Many other refugees said, “We simply took a train and got down wherever it took us.” Others said that hearing about the better wages and the relatively peaceful situation in Jammu was the reason they chose to move to the state.
‘Alarm in Jammu’
Among the prominent voices objecting to the presence of Rohingyas in Jammu are those of Harsh Dev Singh, chairman of the Panthers Party, Rakesh Gupta, and members of the Bharatiya Janata Party: Hunar Gupta, who petitioned the Jammu and Kashmir High Court seeking the identification and deportation of Rohingya refugees, and Sunil Sethi, a lawyer who is arguing the case, and who is also the chief spokesperson for the BJP in the state.
“We are not opposed to refugees,” said Sethi. “They are staying here illegally. Rohingyas have occupied government lands. In Jammu and Kashmir, even Indian citizens cannot occupy government lands.”
Both Singh and Sethi cite Article 370 – whose provisions prevent outsiders or non-state subjects from buying land there – and adverse “intelligence inputs” about the Rohingyas in their argument against the presence of refugees.
Singh alleged that the refugees were being settled “with the government providing logistical support,” adding that “many [Rohingyas] have managed to get Aadhaar cards, ration cards, and in some cases also PRCs [Permanent Resident Certificates] which even the WPRs [West Pakistan Refugees], who are citizens of India, do not have.”
Singh’s party has been mobilising opinion against the refugees for a year now. “There is an alarm in Jammu,” he said. “People in Jammu take it as a part of a larger conspiracy to vitiate peace given the criminal record of Rohingyas. They are a ticking time bomb.”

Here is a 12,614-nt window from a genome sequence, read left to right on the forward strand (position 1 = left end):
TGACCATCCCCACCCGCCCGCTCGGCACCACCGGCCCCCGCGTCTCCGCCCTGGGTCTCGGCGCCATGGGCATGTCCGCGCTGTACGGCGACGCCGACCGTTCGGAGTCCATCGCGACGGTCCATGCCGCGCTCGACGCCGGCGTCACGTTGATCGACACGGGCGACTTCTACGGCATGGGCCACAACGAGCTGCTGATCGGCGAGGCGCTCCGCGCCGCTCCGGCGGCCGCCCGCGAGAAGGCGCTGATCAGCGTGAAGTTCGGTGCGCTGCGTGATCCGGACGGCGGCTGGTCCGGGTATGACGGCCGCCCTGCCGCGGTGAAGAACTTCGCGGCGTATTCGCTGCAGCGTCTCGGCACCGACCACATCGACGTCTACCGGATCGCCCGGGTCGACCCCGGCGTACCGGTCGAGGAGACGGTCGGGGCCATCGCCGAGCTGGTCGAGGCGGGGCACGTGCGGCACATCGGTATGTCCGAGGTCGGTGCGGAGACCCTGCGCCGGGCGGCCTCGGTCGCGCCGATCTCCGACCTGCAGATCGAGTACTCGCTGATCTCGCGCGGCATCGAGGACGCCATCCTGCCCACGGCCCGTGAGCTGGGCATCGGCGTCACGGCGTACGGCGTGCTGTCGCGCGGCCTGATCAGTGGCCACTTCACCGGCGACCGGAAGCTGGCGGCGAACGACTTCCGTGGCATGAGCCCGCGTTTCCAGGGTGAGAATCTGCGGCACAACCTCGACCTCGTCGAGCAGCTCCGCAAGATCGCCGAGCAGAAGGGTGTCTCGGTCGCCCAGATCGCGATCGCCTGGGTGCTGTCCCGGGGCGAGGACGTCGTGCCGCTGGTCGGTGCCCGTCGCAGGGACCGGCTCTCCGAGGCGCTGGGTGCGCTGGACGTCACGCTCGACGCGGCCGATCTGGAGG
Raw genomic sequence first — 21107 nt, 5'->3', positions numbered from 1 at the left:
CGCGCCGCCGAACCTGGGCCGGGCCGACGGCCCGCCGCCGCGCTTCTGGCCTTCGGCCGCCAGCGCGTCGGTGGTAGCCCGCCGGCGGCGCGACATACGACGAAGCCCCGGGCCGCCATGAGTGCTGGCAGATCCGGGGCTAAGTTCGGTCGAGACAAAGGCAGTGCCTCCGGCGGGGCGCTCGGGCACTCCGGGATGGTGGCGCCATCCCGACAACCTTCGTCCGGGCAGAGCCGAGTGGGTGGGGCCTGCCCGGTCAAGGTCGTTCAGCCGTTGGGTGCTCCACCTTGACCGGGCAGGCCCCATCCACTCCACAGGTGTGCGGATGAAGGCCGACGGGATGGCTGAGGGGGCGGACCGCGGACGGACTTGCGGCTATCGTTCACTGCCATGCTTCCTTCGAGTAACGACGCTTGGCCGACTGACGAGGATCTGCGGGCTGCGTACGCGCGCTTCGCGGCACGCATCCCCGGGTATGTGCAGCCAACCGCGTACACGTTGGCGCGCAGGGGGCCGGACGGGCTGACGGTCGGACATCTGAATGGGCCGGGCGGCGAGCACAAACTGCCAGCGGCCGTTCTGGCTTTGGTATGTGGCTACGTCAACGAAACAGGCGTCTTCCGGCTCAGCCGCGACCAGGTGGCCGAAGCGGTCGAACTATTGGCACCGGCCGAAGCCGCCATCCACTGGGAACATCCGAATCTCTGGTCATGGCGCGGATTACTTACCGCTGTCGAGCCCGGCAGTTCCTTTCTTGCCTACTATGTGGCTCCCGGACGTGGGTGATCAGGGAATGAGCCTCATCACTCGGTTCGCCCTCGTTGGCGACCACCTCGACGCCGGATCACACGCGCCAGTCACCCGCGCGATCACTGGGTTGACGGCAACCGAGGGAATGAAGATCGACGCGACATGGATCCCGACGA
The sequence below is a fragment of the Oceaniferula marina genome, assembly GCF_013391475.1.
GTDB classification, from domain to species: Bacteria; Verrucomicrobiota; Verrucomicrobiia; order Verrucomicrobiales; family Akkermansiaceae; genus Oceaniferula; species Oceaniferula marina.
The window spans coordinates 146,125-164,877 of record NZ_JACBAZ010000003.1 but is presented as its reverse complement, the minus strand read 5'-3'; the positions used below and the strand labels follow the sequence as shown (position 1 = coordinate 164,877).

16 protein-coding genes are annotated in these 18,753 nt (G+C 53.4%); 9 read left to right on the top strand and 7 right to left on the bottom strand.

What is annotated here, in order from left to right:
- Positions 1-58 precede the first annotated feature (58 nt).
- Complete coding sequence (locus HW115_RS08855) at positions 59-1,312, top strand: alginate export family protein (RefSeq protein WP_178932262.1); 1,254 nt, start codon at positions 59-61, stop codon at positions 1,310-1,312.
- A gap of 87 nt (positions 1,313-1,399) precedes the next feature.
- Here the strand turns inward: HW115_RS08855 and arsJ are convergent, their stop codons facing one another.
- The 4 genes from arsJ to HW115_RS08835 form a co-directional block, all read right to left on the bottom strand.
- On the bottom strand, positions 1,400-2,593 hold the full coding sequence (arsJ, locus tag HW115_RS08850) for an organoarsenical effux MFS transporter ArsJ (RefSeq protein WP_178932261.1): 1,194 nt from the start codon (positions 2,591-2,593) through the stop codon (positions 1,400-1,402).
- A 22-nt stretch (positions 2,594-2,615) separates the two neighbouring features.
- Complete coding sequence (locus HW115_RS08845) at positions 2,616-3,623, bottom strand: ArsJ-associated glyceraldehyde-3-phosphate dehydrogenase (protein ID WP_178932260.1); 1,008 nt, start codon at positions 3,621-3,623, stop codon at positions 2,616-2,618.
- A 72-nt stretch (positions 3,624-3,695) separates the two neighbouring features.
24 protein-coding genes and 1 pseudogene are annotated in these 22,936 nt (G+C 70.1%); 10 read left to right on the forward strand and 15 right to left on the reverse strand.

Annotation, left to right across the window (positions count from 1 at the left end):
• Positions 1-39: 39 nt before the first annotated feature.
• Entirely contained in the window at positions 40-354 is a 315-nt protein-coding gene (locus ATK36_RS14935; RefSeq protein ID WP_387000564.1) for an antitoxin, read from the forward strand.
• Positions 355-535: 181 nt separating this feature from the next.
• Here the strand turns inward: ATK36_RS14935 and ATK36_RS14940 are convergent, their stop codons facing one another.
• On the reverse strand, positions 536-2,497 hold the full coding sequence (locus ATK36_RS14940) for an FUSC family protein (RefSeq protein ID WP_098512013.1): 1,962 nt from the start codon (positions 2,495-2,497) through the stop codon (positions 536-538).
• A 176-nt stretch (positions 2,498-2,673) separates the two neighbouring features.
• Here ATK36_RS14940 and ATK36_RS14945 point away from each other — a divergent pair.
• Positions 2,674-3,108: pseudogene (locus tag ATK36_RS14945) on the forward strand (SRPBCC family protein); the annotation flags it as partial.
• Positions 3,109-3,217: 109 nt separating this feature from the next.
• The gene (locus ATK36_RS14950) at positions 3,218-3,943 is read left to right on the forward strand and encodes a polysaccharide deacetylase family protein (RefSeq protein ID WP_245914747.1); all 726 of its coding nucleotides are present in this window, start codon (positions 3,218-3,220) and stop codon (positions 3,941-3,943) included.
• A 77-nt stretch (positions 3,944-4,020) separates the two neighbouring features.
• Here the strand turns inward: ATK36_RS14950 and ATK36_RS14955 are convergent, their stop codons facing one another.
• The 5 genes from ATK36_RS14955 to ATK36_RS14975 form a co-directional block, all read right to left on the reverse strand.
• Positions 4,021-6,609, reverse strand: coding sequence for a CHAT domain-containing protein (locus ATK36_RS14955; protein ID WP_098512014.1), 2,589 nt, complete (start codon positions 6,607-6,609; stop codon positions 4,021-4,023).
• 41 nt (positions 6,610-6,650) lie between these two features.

The opposition to the refugees is also fed by the paranoia built around reports that a Rohingya militant was killed in an encounter with security forces in Tral town in the Valley in December 2015.
In January, Chief Minister Mehbooba Mufti told the state Assembly: “No Rohingya has been found involved in militancy-related incidents. However, 17 FIRs have been registered against 38 Rohingyas for various offences.”
The Rohingya refugees find themselves unwitting victims of the state’s regional and demographic politics.
The support extended to Rohingyas by Kashmiri separatists who had vociferously opposed the issuance of domicile certificates to West Pakistan refugees – mainly Hindus who moved to India during Partition in 1947 and settled in Jammu province – has sharpened the rancour against the Rohingyas.
Calling the Kashmiri separatists hypocrites, Gupta warned that “you cannot be selective about Article 370”. He said he would offer “financial assistance to all Rohingya refugees on behalf of the Jammu chamber should they want to leave the state”.
For Sethi, the Rohingyas’ choice of location rankled. “What is the need for Rohingyas to come to Jammu when states like Bihar and Bengal are nearer?” he asked. “They are brought by design to border towns – Jammu is 25 km from the border while Samba is 10 km. They have settled along the routes of militant [infiltration] into India. They are especially staying in these areas.”